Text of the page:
Around summer last year, Vision Vancouver councillor Kerry Jang was getting scorched by critics.
It was all about the term affordable housing, with Jang defining the words for CKNW radio host Simi Sara as “something that somebody can afford”.
Jang was being interviewed by Sara in connection with opposition by Marpole residents to a draft of a new community plan. City staff were proposing at that time to change the zoning classification of many single-family properties to allow denser developments such as duplexes, townhouses, and apartments in the neighbourhood.
In a subsequent phone interview with the Georgia Straight, Jang brushed off criticisms that he was being disingenuous.
“What’s wrong with that?” he said with a chuckle about his definition, explaining that the city’s housing-and-homelessness strategy identifies a range of housing options, from shelters to rentals and private homes.
A year later, and with a civic election coming on November 15, affordable housing has emerged as a key issue in the campaign.
However, there are some inherent difficulties with some of the discussions around this topic, according to Tsur Somerville, director of the UBC Centre for Urban Economics and Real Estate.
“Housing affordability means different things to different people,” Somerville told the Straight in a September 26 phone interview.
“When someone says ‘housing affordability’,” the UBC associate professor continued, “I mean, that’s a different issue for people who are homeless than for low-income renters than for, you know, people of median income who might be able to afford to buy a house outside the city but can’t buy a house inside the city versus people who could buy something inside the city but not in the neighbourhood they want to. So you’ve got sort of four different notions of what the affordability problem is.”
Somerville suggested that if politicians want to have a valuable conversation, they should start talking about what they will do with single-family properties in the city. According to him, continuing to have only one house on a typical lot of 5,000 square feet “in a particularly land-constrained environment is an expensive choice”.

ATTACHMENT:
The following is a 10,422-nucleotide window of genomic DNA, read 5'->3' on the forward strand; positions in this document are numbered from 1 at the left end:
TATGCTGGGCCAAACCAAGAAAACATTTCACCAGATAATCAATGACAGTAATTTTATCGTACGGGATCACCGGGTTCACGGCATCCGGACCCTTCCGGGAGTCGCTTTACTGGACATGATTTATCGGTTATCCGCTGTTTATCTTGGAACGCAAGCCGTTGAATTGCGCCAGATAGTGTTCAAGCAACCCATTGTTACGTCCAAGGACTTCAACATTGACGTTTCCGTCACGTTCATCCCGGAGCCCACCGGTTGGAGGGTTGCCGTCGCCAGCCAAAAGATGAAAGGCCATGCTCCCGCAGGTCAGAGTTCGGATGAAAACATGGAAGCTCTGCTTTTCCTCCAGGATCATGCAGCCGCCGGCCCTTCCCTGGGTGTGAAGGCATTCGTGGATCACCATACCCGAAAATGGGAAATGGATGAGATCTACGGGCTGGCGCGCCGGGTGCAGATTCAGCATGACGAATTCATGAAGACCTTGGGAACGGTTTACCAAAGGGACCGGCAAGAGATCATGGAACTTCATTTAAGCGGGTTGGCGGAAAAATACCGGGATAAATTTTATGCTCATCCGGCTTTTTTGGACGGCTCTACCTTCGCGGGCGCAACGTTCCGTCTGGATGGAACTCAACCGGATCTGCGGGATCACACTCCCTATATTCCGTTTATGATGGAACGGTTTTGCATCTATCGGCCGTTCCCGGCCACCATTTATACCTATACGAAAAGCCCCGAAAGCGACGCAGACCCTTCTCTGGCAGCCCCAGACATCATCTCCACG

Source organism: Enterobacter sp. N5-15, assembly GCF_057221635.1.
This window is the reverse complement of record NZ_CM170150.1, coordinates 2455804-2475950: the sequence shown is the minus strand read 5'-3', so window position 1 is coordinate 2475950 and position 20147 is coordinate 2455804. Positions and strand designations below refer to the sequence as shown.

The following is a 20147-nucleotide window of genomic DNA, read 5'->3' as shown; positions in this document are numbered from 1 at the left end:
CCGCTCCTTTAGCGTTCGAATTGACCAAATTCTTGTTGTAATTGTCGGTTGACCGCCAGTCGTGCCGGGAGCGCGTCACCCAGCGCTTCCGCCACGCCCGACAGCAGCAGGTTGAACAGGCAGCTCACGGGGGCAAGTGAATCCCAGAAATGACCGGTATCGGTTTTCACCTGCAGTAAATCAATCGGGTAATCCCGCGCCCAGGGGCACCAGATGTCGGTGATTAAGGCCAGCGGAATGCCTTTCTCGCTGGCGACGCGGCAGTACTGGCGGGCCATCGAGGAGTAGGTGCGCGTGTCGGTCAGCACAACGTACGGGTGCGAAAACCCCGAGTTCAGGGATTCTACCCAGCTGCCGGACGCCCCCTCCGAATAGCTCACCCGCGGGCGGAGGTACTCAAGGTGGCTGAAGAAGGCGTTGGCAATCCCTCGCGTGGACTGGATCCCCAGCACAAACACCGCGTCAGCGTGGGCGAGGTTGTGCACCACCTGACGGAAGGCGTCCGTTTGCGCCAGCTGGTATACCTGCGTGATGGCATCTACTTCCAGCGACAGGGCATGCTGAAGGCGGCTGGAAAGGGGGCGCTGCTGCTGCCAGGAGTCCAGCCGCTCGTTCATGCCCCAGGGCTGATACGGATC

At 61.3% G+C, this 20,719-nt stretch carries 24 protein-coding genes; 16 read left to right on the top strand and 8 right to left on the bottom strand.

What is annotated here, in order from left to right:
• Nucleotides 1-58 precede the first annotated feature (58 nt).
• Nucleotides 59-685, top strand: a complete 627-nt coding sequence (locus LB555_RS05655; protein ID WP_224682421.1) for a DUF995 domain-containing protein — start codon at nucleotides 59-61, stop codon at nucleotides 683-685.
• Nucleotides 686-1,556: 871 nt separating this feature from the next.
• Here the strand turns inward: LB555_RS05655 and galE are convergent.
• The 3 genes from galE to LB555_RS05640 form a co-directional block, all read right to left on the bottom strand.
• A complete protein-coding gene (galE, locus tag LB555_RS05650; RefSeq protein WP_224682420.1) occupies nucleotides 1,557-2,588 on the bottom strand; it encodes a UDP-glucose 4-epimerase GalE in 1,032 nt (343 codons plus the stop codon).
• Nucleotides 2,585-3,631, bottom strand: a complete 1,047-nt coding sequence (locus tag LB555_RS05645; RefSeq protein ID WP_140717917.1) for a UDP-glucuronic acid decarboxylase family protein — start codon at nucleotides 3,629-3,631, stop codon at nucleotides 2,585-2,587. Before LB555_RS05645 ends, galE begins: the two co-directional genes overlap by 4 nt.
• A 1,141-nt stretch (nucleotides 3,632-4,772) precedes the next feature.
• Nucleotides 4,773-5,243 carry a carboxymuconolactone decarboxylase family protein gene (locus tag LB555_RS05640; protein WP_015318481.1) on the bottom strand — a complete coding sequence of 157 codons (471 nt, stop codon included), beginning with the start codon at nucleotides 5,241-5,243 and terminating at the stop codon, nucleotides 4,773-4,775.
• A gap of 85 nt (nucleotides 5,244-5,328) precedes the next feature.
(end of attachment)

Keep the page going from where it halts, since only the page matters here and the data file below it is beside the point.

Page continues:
“I think the discussion has to be the extent to which, in my mind, we want to protect single-family neighbourhoods from redevelopment.”
(In 2004, the Coalition of Progressive Electors–controlled council rezoned all single-family-zone areas to allow secondary suites.)
One option is to make it easy for landowners to split their lot and build two houses.
“That’s doubling density without a change in sort of, you know, heights and massing in an area,” Somerville said. “I’m not saying that all areas should have that. I’m just saying that there’s a lot of different ways to get more housing in there without it being 40-storey towers.”
But Somerville also recognizes that altering single-family neighbourhoods is an emotional issue for many. That’s why he cannot really imagine key candidates in the election daring to touch this subject unless they’re intent on losing votes.
“I think it’s like [former prime minister] Kim Campbell’s comment that an election campaign is no place to talk about policy,” he said. “I think, fundamentally, dealing with affordability requires us to change our neighbourhoods or spend a whole bunch of money [on housing subsidies]. Since doing either one of those, proposing either one of those, is somewhat suicidal, I think it’s unlikely to see that discussion in an election campaign.”
What happened with the Marpole community plan, the issue that got Jang ensnared over his definition of housing affordability, is instructive of how altering single-family neighbourhoods can be a controversial measure.
There had been a claim that the city was planning to rezone more than half the single-family properties in Marpole in order to pack in more homes. The plan was revised because of opposition by residents; in the end, when council approved the new version in April 2014, about 85 percent of single-family homes were to be left untouched.
“It’s not surprising that people are resistant to their neighbourhoods changing, because they like the neighbourhoods the way they are,” Somerville said. “And they’re already there, so they’re already affording it.”